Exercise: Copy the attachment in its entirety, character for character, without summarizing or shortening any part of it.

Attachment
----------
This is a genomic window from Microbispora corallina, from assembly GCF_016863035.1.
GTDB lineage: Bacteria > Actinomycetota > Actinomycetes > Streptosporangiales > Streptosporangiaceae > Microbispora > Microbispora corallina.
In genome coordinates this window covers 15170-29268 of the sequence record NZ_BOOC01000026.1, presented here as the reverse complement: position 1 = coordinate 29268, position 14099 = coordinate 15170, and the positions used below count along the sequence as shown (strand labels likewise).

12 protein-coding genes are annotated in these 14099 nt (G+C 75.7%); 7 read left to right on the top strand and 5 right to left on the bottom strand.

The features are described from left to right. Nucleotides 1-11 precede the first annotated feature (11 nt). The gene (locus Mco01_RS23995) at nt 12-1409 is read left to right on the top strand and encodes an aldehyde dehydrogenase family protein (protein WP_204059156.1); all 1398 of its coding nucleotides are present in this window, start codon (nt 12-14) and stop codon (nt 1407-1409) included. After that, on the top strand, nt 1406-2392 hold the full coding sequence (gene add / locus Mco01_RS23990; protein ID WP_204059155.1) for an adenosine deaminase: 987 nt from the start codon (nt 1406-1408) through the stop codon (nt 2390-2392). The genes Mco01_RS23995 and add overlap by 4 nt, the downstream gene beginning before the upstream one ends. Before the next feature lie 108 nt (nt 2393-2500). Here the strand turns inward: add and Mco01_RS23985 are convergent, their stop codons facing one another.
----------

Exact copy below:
This is a genomic window from Microbispora corallina, from assembly GCF_016863035.1.
GTDB lineage: Bacteria > Actinomycetota > Actinomycetes > Streptosporangiales > Streptosporangiaceae > Microbispora > Microbispora corallina.
In genome coordinates this window covers 15170-29268 of the sequence record NZ_BOOC01000026.1, presented here as the reverse complement: position 1 = coordinate 29268, position 14099 = coordinate 15170, and the positions used below count along the sequence as shown (strand labels likewise).

12 protein-coding genes are annotated in these 14099 nt (G+C 75.7%); 7 read left to right on the top strand and 5 right to left on the bottom strand.

The features are described from left to right. Nucleotides 1-11 precede the first annotated feature (11 nt). The gene (locus Mco01_RS23995) at nt 12-1409 is read left to right on the top strand and encodes an aldehyde dehydrogenase family protein (protein WP_204059156.1); all 1398 of its coding nucleotides are present in this window, start codon (nt 12-14) and stop codon (nt 1407-1409) included. After that, on the top strand, nt 1406-2392 hold the full coding sequence (gene add / locus Mco01_RS23990; protein ID WP_204059155.1) for an adenosine deaminase: 987 nt from the start codon (nt 1406-1408) through the stop codon (nt 2390-2392). The genes Mco01_RS23995 and add overlap by 4 nt, the downstream gene beginning before the upstream one ends. Before the next feature lie 108 nt (nt 2393-2500). Here the strand turns inward: add and Mco01_RS23985 are convergent, their stop codons facing one another.